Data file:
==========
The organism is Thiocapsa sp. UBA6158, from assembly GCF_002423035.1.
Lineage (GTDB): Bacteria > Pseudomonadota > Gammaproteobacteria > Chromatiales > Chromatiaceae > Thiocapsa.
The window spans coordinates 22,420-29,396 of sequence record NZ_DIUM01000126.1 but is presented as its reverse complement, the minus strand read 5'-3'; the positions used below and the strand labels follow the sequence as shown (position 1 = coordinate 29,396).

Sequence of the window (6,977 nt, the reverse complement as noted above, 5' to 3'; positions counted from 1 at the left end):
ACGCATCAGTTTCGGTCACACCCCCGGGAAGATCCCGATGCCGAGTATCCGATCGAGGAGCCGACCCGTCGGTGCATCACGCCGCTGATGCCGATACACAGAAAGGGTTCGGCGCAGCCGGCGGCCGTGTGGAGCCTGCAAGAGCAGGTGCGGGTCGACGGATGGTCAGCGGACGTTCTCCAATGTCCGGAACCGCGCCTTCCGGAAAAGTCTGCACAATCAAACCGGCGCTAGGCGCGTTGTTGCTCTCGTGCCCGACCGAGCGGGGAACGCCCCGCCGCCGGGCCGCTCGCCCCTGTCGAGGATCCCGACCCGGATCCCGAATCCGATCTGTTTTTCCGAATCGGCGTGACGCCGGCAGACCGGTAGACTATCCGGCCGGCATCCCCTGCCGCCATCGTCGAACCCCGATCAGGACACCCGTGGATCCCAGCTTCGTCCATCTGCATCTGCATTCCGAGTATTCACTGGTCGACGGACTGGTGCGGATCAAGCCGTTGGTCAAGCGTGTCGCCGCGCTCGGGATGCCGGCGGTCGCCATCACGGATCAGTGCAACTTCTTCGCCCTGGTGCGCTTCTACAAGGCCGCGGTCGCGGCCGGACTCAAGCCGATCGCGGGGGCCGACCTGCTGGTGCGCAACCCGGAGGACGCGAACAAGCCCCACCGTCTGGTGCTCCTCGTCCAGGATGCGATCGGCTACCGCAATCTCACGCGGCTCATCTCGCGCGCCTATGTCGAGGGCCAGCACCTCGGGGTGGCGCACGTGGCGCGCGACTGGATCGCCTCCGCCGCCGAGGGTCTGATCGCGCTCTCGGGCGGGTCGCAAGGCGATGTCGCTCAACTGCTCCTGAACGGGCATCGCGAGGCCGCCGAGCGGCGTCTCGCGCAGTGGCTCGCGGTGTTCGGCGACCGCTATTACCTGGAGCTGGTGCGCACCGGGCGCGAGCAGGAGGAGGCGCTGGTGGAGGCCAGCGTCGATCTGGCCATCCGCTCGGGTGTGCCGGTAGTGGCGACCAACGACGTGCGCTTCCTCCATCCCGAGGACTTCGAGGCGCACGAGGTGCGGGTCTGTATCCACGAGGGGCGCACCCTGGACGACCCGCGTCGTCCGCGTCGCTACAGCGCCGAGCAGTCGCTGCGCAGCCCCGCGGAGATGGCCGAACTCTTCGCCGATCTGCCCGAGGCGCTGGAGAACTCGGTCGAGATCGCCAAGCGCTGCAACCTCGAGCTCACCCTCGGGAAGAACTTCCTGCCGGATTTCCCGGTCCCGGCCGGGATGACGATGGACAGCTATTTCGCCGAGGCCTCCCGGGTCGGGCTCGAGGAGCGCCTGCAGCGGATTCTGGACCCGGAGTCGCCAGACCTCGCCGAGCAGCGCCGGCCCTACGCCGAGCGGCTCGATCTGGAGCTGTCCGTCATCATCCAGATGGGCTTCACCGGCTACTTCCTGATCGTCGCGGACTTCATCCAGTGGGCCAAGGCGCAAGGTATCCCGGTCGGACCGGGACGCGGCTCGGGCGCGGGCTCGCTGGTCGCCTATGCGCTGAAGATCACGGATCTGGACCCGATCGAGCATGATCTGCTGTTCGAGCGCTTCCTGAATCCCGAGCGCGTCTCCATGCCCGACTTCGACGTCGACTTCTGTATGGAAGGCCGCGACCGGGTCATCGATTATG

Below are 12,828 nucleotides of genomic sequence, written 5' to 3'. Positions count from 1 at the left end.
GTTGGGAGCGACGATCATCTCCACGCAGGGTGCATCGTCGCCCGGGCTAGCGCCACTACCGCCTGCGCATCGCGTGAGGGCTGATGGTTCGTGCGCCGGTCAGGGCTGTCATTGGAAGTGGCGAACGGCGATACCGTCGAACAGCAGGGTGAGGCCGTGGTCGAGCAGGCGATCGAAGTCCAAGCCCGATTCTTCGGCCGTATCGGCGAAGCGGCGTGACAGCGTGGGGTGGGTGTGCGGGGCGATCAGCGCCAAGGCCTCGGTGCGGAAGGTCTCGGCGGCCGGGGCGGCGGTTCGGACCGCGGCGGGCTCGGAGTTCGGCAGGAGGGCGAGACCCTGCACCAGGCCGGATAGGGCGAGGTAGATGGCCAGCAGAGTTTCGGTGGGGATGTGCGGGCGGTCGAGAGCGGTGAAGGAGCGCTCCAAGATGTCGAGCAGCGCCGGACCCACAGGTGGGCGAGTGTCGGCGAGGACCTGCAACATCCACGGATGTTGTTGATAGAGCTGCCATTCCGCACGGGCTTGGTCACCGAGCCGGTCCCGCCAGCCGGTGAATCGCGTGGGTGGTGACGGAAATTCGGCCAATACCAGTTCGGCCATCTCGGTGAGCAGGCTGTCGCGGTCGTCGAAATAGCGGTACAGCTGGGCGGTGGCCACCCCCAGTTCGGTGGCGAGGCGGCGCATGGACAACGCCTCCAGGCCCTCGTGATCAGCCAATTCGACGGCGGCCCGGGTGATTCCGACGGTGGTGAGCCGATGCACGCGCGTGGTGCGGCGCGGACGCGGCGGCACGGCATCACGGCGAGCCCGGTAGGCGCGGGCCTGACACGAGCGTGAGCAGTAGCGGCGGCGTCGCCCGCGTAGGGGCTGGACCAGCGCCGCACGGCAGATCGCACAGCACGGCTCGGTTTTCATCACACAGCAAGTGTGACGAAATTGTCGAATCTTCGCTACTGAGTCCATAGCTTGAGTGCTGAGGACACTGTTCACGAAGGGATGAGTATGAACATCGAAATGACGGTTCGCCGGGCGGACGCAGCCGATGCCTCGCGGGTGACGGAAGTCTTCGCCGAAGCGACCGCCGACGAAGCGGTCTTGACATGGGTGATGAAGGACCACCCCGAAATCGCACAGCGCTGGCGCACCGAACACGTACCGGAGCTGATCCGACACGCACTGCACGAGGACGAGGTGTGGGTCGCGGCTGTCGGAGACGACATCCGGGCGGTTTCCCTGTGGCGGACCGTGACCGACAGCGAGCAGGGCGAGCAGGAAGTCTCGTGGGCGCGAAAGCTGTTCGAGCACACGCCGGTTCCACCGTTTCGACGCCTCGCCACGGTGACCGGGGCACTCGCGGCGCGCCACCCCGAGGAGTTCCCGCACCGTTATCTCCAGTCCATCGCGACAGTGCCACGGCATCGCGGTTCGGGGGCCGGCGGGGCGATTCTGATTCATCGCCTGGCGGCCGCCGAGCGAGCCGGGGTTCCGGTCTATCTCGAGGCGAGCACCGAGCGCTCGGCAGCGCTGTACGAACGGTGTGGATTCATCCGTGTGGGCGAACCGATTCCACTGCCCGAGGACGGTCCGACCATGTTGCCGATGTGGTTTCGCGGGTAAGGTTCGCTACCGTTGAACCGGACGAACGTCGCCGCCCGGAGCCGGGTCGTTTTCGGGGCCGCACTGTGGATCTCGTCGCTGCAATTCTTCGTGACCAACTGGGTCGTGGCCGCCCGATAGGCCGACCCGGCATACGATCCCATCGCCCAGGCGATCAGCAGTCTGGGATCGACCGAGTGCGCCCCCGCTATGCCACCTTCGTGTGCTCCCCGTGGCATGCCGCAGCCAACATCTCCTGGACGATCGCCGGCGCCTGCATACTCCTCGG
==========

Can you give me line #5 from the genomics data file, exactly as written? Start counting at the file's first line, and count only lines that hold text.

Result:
ACGCATCAGTTTCGGTCACACCCCCGGGAAGATCCCGATGCCGAGTATCCGATCGAGGAGCCGACCCGTCGGTGCATCACGCCGCTGATGCCGATACACAGAAAGGGTTCGGCGCAGCCGGCGGCCGTGTGGAGCCTGCAAGAGCAGGTGCGGGTCGACGGATGGTCAGCGGACGTTCTCCAATGTCCGGAACCGCGCCTTCCGGAAAAGTCTGCACAATCAAACCGGCGCTAGGCGCGTTGTTGCTCTCGTGCCCGACCGAGCGGGGAACGCCCCGCCGCCGGGCCGCTCGCCCCTGTCGAGGATCCCGACCCGGATCCCGAATCCGATCTGTTTTTCCGAATCGGCGTGACGCCGGCAGACCGGTAGACTATCCGGCCGGCATCCCCTGCCGCCATCGTCGAACCCCGATCAGGACACCCGTGGATCCCAGCTTCGTCCATCTGCATCTGCATTCCGAGTATTCACTGGTCGACGGACTGGTGCGGATCAAGCCGTTGGTCAAGCGTGTCGCCGCGCTCGGGATGCCGGCGGTCGCCATCACGGATCAGTGCAACTTCTTCGCCCTGGTGCGCTTCTACAAGGCCGCGGTCGCGGCCGGACTCAAGCCGATCGCGGGGGCCGACCTGCTGGTGCGCAACCCGGAGGACGCGAACAAGCCCCACCGTCTGGTGCTCCTCGTCCAGGATGCGATCGGCTACCGCAATCTCACGCGGCTCATCTCGCGCGCCTATGTCGAGGGCCAGCACCTCGGGGTGGCGCACGTGGCGCGCGACTGGATCGCCTCCGCCGCCGAGGGTCTGATCGCGCTCTCGGGCGGGTCGCAAGGCGATGTCGCTCAACTGCTCCTGAACGGGCATCGCGAGGCCGCCGAGCGGCGTCTCGCGCAGTGGCTCGCGGTGTTCGGCGACCGCTATTACCTGGAGCTGGTGCGCACCGGGCGCGAGCAGGAGGAGGCGCTGGTGGAGGCCAGCGTCGATCTGGCCATCCGCTCGGGTGTGCCGGTAGTGGCGACCAACGACGTGCGCTTCCTCCATCCCGAGGACTTCGAGGCGCACGAGGTGCGGGTCTGTATCCACGAGGGGCGCACCCTGGACGACCCGCGTCGTCCGCGTCGCTACAGCGCCGAGCAGTCGCTGCGCAGCCCCGCGGAGATGGCCGAACTCTTCGCCGATCTGCCCGAGGCGCTGGAGAACTCGGTCGAGATCGCCAAGCGCTGCAACCTCGAGCTCACCCTCGGGAAGAACTTCCTGCCGGATTTCCCGGTCCCGGCCGGGATGACGATGGACAGCTATTTCGCCGAGGCCTCCCGGGTCGGGCTCGAGGAGCGCCTGCAGCGGATTCTGGACCCGGAGTCGCCAGACCTCGCCGAGCAGCGCCGGCCCTACGCCGAGCGGCTCGATCTGGAGCTGTCCGTCATCATCCAGATGGGCTTCACCGGCTACTTCCTGATCGTCGCGGACTTCATCCAGTGGGCCAAGGCGCAAGGTATCCCGGTCGGACCGGGACGCGGCTCGGGCGCGGGCTCGCTGGTCGCCTATGCGCTGAAGATCACGGATCTGGACCCGATCGAGCATGATCTGCTGTTCGAGCGCTTCCTGAATCCCGAGCGCGTCTCCATGCCCGACTTCGACGTCGACTTCTGTATGGAAGGCCGCGACCGGGTCATCGATTATG